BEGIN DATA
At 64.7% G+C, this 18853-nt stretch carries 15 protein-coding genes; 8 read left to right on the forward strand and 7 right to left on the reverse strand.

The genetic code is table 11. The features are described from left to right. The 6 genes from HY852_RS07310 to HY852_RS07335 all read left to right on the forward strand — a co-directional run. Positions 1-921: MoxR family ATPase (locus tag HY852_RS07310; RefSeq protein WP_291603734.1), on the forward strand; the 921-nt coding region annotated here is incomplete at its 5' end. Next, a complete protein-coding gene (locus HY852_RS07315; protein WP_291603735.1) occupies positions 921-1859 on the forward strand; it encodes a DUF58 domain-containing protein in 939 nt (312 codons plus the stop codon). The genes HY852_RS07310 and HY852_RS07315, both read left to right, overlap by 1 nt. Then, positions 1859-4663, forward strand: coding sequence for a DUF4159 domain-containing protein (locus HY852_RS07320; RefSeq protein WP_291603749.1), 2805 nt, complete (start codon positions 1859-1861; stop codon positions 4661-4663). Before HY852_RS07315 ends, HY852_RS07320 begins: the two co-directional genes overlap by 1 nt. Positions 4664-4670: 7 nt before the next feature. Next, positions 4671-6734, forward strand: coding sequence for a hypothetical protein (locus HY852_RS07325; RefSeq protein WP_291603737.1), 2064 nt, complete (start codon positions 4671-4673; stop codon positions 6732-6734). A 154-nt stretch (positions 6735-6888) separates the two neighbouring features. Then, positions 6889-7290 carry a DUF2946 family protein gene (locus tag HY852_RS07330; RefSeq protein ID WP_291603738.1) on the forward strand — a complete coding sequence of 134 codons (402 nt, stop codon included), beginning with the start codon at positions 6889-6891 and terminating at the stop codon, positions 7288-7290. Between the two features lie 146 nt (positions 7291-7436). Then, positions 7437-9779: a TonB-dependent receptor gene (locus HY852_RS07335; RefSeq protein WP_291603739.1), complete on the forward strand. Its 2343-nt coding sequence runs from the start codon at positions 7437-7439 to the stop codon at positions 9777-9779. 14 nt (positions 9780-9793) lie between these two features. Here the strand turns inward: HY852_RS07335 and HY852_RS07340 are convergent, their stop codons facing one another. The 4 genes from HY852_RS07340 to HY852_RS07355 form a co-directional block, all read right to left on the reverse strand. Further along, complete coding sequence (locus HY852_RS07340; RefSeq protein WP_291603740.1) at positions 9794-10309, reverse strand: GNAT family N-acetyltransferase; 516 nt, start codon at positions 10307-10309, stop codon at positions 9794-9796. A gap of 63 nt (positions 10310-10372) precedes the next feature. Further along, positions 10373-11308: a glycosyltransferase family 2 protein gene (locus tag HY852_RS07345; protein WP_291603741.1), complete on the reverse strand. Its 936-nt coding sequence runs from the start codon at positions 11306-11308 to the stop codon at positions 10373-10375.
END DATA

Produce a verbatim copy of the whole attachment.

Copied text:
At 64.7% G+C, this 18853-nt stretch carries 15 protein-coding genes; 8 read left to right on the forward strand and 7 right to left on the reverse strand.

The genetic code is table 11. The features are described from left to right. The 6 genes from HY852_RS07310 to HY852_RS07335 all read left to right on the forward strand — a co-directional run. Positions 1-921: MoxR family ATPase (locus tag HY852_RS07310; RefSeq protein WP_291603734.1), on the forward strand; the 921-nt coding region annotated here is incomplete at its 5' end. Next, a complete protein-coding gene (locus HY852_RS07315; protein WP_291603735.1) occupies positions 921-1859 on the forward strand; it encodes a DUF58 domain-containing protein in 939 nt (312 codons plus the stop codon). The genes HY852_RS07310 and HY852_RS07315, both read left to right, overlap by 1 nt. Then, positions 1859-4663, forward strand: coding sequence for a DUF4159 domain-containing protein (locus HY852_RS07320; RefSeq protein WP_291603749.1), 2805 nt, complete (start codon positions 1859-1861; stop codon positions 4661-4663). Before HY852_RS07315 ends, HY852_RS07320 begins: the two co-directional genes overlap by 1 nt. Positions 4664-4670: 7 nt before the next feature. Next, positions 4671-6734, forward strand: coding sequence for a hypothetical protein (locus HY852_RS07325; RefSeq protein WP_291603737.1), 2064 nt, complete (start codon positions 4671-4673; stop codon positions 6732-6734). A 154-nt stretch (positions 6735-6888) separates the two neighbouring features. Then, positions 6889-7290 carry a DUF2946 family protein gene (locus tag HY852_RS07330; RefSeq protein ID WP_291603738.1) on the forward strand — a complete coding sequence of 134 codons (402 nt, stop codon included), beginning with the start codon at positions 6889-6891 and terminating at the stop codon, positions 7288-7290. Between the two features lie 146 nt (positions 7291-7436). Then, positions 7437-9779: a TonB-dependent receptor gene (locus HY852_RS07335; RefSeq protein WP_291603739.1), complete on the forward strand. Its 2343-nt coding sequence runs from the start codon at positions 7437-7439 to the stop codon at positions 9777-9779. 14 nt (positions 9780-9793) lie between these two features. Here the strand turns inward: HY852_RS07335 and HY852_RS07340 are convergent, their stop codons facing one another. The 4 genes from HY852_RS07340 to HY852_RS07355 form a co-directional block, all read right to left on the reverse strand. Further along, complete coding sequence (locus HY852_RS07340; RefSeq protein WP_291603740.1) at positions 9794-10309, reverse strand: GNAT family N-acetyltransferase; 516 nt, start codon at positions 10307-10309, stop codon at positions 9794-9796. A gap of 63 nt (positions 10310-10372) precedes the next feature. Further along, positions 10373-11308: a glycosyltransferase family 2 protein gene (locus tag HY852_RS07345; protein WP_291603741.1), complete on the reverse strand. Its 936-nt coding sequence runs from the start codon at positions 11306-11308 to the stop codon at positions 10373-10375.